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Include Me Out: Interview with Farley Granger
By Jonathan Marlow
January 26, 2007 - 4:34 PM PST

"Farley begged him to figure out a way to get him out of the contract."

That was all it had going for it?

Calhoun: Eddie showed it at a film noir thing that he did in L.A.

At the Egyptian?

Granger: Yes.

Calhoun: Aside from the premiere, which he didn't see -- he was really there to be in attendance -- Farley saw it for the first time [at the L.A. screening]. To this day, he can't be realistic about it because it was such an unhappy experience for him. I found his performance really quite good in it but the story of the film is just a total mess. We sat over coffee at breakfast the next morning and made three or four changes that would've made it into a perfectly acceptable plot. But nobody did that at the time. They added Mala Powers because they decided he needed a love interest. Joan Evans was also in it but her part was meaningless.

I won't rush out to see it.

Calhoun: Do you really want to see it?

I still do?

Calhoun: Well, he's good in it.

When you made Strangers on a Train, you were working with Hitchcock again but you were still under contract with Goldwyn. You were constantly being shopped-out to other studios at this time. At least in this case, it was a fortunate "shopping out" because the film is among Hitchcock's very best?

Granger: Hitch wanted me.

Did you enjoy working on that film, particularly the cat-and-mouse interplay with Robert Walker?

Granger: I loved it.

Did you continue to play tennis after high school?

Granger: I used to play up at Charlie Chaplin's place.

Calhoun: And you took lessons from Bill Tilden up at Charlie Chaplin's.

When you finished "Strangers", this is around the time when you decided to disappear to Italy?

Granger: Yes. I rented a house [in Rome]?

Calhoun: But that was later, that was after?

That was after Hans Christian Anderson, with Danny Kaye. That was still a Goldwyn project, right?

Granger: Yes.

Was that the last film you did with Goldwyn?

Granger: Yes.

Was it clear, during your last few films with the studio, that it had run its course? That you weren't interested in working with Goldwyn anymore?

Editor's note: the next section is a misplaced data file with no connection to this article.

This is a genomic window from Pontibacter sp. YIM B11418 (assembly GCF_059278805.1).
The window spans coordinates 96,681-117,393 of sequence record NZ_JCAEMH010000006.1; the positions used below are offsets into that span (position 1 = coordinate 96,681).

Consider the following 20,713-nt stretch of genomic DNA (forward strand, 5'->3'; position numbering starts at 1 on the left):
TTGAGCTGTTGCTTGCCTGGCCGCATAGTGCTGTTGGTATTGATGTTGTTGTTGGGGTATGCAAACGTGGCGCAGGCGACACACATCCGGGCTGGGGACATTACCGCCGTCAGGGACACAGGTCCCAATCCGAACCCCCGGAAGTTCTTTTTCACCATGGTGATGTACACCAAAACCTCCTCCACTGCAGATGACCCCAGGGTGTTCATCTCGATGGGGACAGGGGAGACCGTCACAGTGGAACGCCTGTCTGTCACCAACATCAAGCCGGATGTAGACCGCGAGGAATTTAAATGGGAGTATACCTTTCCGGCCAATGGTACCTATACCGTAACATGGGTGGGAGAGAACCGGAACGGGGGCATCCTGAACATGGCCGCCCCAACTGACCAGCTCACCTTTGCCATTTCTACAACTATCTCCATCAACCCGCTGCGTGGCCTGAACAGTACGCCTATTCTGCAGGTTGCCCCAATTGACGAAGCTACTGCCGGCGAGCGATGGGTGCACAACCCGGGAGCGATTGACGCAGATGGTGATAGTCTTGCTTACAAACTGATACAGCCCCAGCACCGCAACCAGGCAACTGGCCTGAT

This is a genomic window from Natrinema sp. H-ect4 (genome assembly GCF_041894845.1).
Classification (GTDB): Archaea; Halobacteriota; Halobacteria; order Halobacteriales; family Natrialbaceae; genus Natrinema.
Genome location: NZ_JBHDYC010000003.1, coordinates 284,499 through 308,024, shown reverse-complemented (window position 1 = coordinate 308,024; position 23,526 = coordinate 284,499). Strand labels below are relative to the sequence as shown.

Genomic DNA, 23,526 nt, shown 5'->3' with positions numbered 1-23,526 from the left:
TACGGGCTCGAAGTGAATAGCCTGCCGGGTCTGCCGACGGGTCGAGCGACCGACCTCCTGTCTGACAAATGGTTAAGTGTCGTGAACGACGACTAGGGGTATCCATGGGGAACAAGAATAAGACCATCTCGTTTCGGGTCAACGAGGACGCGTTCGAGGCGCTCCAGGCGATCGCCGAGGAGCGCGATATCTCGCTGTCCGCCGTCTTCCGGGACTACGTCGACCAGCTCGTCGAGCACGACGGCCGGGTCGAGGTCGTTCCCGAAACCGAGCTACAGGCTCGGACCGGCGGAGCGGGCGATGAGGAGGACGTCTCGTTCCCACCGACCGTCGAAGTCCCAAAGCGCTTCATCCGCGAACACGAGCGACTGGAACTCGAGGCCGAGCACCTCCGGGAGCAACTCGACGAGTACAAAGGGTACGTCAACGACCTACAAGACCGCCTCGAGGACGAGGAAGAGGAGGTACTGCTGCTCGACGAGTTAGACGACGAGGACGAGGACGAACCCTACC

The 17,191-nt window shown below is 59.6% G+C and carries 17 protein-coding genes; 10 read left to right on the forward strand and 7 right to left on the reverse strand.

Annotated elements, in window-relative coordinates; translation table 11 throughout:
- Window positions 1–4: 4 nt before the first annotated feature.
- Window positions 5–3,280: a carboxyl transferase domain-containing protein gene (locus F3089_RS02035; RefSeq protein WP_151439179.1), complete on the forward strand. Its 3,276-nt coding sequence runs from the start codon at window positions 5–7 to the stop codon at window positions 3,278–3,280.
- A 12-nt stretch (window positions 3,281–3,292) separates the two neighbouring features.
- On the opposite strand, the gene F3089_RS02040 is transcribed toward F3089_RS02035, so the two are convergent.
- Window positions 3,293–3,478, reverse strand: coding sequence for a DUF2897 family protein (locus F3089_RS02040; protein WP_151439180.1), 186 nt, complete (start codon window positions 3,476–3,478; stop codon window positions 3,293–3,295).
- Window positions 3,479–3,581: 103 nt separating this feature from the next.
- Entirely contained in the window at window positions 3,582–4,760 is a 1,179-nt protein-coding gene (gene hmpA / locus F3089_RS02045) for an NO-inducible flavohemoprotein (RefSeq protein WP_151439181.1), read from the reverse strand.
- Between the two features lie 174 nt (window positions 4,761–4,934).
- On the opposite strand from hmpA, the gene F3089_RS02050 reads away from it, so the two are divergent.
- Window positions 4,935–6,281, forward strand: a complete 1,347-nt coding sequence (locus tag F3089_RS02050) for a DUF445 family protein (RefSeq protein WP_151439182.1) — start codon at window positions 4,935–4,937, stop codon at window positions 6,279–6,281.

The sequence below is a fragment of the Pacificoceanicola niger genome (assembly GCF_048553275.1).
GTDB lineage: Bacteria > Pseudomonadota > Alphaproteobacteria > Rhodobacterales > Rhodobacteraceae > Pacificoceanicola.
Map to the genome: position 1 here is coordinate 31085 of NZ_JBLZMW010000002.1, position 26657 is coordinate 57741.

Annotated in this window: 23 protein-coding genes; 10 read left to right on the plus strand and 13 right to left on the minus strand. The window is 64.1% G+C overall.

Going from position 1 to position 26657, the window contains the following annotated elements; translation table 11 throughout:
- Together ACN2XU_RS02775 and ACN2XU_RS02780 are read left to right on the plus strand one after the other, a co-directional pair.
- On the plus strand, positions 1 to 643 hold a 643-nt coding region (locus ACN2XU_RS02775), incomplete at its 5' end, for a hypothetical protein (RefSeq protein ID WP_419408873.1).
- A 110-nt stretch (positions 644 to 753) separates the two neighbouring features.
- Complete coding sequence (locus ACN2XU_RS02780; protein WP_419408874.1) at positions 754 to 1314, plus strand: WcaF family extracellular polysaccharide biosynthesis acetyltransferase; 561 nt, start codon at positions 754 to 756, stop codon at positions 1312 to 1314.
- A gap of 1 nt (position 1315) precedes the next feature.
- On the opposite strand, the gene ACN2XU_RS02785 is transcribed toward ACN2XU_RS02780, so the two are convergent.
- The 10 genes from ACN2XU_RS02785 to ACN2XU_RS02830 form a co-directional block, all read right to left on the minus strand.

Granger: I decided that I didn't want to work with Goldwyn a few years earlier?

But you were still?

Granger: But I was still under contract. He'd let me go if I gave him back all the money I had. Which I did.

Calhoun: What Farley wanted Goldwyn to do was split his contract with 20th [Century Fox] because Dana Andrews had a split contract. But Goldwyn wouldn't do that for Farley because he was "the kid." Farley would have done a lot better working out of 20th because Goldwyn only made one movie a year. And, for Farley, Hans Christian Anderson was the final unhappy experience with Goldwyn. Charlie Feldman was Farley's agent and Farley begged him to figure out a way to get him out of the contract. What Feldman eventually figured out was that Goldwyn would let him go, although he had two or three years remaining, if he paid him the money that he would be making in those two and three years coming. At that time, he was making more than he was when he first started, so it turned out to be quite a bit of money.

Before we get away from that period, I wanted to talk briefly about the film that you made with Shelley Winters -- Behave Yourself! It's got a great cast and a lot of really great characters?

Granger: A lot of wonderful characters.

You'd been friends with Shelly Winters for quite a while by that point. How were you finally able to do a film together?

Granger: We just decided to do it!

You don't really get a chance to play comedic roles very often. The film showed a really different side of your acting abilities than your earlier work.

Granger: Right.

You clearly enjoyed making it.

Granger: I did. She was impossible!

Calhoun: What he's told me about that film was the script was terrific but unfortunately the studio gave in to the writer's demand to direct it. It was the first film [George Beck] directed and he really didn't know what he was doing.

Granger: It was a very, very funny script and a great cast.

I still think it's an enjoyable film.

Granger: Good!

It does appear on television every so often.

Granger: Does it?

Yes, on Turner Classic Movies. You appear on TCM occasionally. They have an interview with you and they seem to keep cutting it up in different ways for whatever context they need. When you went to Italy, at that point you made a film with Luchino Visconti, which is among his very best, Senso. As I understand it, you were a fan of opera at the time. I wager that you were familiar with Il trovatore [featured in the film]?

Granger: I knew it.

Was it difficult working in another country, another language?

Granger: It was strange. It became stranger the longer that I was there, which was quite a long time. We all got to understand each other better over time.

Calhoun: Also you and Alida [Valli] did your scenes in English.

Granger: We did it all in English.

Calhoun: And most of his stuff in the movie is with Alida.

next >>>

"It was amazing. I really enjoyed it very much. There were so many important actors in the film."
"Farley begged him to figure out a way to get him out of the contract."
"When I went back to New York, I did a lot of theater."

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Jonathan Marlow
In addition to his persistence in acquiring obscure films for GreenCine, Marlow is a writer, filmmaker, curator and occasional critic. Not necessarily in that order. He is also a dedicated skeptic.

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January 26, 2007. Include Me Out: Interview with Farley Granger by Jonathan Marlow

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